Creature Feature

By Maria Cristina Alves

Evergreens, like the loblolly pines you find at CBEC, can hang onto their leaves through winter, because their foliage or needles have a waxy coating and a special liquid inside that protects them against freezing. The cold temperatures and frigid winds would damage the unprotected leaves of broadleaf plants, so trees have to reduce themselves to their toughest parts — stems, trunks, branches, bark. In the fall, a corky layer at the base of the colorful leaf seals it off from the tree, sending it to its beautiful death.

The broadleaf trees in the Eastern deciduous forests can drop 2–3 tons of leaves per acre per year in preparation for the winter. These fallen leaves still have a key ecological role in the survival of the trees and the forest as a whole. Thanks to the natural process called decomposition, dead leaves and other organic matter rots and breaks down, so that their nutrients are recycled back into the environment. Without decomposition, the planet would be covered with dead bodies of animals and plants. There would be no new plant growth because nutrients would not be returned to the soil. There would be no food for animals and we would be unable to survive.

The loss of leaves is a costly but necessary adaptation for broadleaf plants to survive in the winter season of temperate climates.

Fortunately, dead plants and animals quickly are transformed by other organisms who feed on them. A group of animals called scavengers will promptly eat dead things. Scavengers break down dead material by chewing and excreting it. Foxes, badgers, opossums, vultures, crows, blowflies and various beetles will eat the flesh of dead animals. Sow bugs, carpenter ants, bark beetles, and termites are common scavengers that eat or burrow through decaying wood.

Another group of organisms, called decomposers, will work to break down any dead plant or animal tissue even more. They transform the dead organism into organic matter and nutrients that can again be used for the growth of new organisms. These include fungi, slime molds, bacteria, slugs, snails, woodlice, springtails, earthworms, flies, maggots, beetles and their larvae. Although they are mostly tiny and work out of sight, and may seem ugly or repulsive, their work is gigantic. Through recycling of organic matter, they guarantee the continuation of life in all of the earth’s ecosystems. Decomposers are, in fact, nature’s real recycling heroes.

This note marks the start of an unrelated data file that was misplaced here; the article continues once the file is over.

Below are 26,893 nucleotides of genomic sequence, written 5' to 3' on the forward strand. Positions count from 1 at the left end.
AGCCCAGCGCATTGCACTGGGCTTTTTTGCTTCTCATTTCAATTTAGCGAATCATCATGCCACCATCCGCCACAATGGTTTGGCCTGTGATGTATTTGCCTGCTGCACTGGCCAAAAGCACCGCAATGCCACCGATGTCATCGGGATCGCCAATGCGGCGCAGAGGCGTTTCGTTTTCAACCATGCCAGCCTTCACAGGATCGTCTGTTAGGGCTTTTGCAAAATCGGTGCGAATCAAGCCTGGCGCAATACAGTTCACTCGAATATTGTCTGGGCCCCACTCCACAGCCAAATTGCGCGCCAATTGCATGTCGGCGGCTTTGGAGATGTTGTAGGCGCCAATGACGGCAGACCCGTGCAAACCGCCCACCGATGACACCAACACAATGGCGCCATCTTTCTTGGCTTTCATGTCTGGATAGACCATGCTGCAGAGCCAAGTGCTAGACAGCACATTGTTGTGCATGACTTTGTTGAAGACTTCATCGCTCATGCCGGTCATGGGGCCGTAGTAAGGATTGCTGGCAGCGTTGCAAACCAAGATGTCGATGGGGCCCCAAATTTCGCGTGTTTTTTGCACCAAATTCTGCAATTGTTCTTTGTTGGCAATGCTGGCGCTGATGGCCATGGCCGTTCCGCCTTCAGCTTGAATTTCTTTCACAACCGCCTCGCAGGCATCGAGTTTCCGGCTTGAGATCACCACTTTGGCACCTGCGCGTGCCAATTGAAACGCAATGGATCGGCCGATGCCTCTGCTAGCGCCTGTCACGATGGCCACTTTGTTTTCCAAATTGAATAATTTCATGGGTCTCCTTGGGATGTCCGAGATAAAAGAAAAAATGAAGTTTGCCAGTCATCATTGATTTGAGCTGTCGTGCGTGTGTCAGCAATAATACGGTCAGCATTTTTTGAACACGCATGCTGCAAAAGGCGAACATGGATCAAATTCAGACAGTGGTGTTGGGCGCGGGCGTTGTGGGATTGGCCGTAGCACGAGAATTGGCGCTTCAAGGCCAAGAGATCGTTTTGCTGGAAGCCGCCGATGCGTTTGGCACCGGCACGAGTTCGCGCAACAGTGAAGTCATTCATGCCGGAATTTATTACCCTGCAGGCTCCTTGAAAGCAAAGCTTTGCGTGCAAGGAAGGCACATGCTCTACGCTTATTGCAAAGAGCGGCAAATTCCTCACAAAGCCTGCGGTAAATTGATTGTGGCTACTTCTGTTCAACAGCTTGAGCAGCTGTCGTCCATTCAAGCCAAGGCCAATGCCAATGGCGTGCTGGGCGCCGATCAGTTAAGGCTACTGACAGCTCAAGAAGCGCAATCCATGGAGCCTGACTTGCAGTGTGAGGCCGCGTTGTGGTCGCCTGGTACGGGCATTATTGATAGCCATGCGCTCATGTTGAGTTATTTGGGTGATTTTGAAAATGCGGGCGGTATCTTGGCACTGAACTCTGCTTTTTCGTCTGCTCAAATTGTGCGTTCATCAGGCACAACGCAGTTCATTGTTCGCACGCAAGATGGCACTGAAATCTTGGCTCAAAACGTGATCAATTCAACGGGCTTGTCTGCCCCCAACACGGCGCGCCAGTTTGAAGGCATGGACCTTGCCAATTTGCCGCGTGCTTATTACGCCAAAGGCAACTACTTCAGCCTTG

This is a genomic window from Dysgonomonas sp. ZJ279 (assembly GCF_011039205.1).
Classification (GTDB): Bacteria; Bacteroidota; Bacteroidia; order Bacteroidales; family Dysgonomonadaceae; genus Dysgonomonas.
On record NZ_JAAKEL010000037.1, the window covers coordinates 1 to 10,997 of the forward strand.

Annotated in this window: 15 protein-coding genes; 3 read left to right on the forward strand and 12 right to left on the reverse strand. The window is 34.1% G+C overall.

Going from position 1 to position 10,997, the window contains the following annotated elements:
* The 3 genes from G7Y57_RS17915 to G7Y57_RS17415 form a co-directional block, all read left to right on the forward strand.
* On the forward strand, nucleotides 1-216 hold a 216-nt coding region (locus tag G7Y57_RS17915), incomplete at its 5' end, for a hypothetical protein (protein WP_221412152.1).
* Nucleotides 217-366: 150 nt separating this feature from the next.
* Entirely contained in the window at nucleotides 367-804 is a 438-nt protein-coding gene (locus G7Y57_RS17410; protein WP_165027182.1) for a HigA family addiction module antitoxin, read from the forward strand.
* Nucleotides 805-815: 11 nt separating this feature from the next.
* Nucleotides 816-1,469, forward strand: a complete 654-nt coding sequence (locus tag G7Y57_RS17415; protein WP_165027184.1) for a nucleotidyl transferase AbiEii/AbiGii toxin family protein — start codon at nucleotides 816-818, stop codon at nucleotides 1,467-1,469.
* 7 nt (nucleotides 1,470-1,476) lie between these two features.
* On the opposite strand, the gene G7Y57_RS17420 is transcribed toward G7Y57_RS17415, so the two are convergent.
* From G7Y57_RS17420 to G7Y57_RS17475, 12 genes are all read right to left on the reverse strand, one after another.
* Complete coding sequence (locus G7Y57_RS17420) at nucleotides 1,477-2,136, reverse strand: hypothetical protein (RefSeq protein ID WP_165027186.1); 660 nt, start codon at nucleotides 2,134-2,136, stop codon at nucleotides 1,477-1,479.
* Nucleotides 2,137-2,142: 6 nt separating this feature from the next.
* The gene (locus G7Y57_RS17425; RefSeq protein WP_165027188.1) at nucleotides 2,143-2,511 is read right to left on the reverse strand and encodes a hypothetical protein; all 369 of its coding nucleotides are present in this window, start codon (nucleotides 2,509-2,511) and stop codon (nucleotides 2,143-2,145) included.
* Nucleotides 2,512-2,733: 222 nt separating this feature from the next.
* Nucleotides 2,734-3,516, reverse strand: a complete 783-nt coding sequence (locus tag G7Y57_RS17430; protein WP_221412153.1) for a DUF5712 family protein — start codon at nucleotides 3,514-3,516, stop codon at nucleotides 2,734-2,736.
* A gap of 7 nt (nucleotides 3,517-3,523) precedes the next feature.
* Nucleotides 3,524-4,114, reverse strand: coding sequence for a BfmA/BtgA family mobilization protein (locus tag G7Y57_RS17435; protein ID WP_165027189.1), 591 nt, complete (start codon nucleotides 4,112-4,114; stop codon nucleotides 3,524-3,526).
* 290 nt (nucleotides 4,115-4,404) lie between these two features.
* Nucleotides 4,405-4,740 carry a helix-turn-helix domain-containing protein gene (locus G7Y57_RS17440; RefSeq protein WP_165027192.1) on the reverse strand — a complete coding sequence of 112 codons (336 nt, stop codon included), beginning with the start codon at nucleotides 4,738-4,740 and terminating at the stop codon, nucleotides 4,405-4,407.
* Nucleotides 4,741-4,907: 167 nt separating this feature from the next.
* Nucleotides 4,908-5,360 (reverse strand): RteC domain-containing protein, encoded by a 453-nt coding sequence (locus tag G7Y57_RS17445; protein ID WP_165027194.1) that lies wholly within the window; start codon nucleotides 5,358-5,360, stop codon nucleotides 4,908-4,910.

Animals and plants are decomposed in distinct manners, and you can tell them apart with your nose! The decomposition of plant material is aerobic, meaning that it needs to take place in the presence of oxygen in the air. When people make compost in their garden, they are using the same decomposition process of nature, but accelerating it by concentrating the organic matter in a pile or container. When oxygen is present, bacterial action on the leaves generates heat and accelerates decay. When the temperature of the compost begins to decrease it is time to turn the pile for addition of oxygen. If the oxygen supply gets too low the process becomes anaerobic and the pile begins to smell bad. The pile needs to be turned for addition of oxygen and continuation of the process. Leaf compost can be used as rich soil conditioner to improve fertility level of soil in a yard or garden.

In nature, decomposition takes time, with different decomposers involved at different times, and for different types of plants. The voluminous leaves and stems of deciduous trees are generally decomposed within a year of falling on the forest floor. Leaf litter is quickly invaded by the hyphae of fungi – the white thread-like filaments that are the main body of a fungus. Mushrooms appear mostly in late summer and autumn, and are merely the fruiting bodies of fungi trying to spread their growth during fall and winter. The hyphae draw nutrients from the litter and break down the dead plant material. As the decay becomes more advanced, bacteria, as well as various invertebrates, including springtails, slugs and snails play a role, with earthworms arriving in the last stages.

The white, thread-like filaments are the hyphae of fungi. They are the main body of the fungi and start the decomposition process by converting the hard material into softer tissues.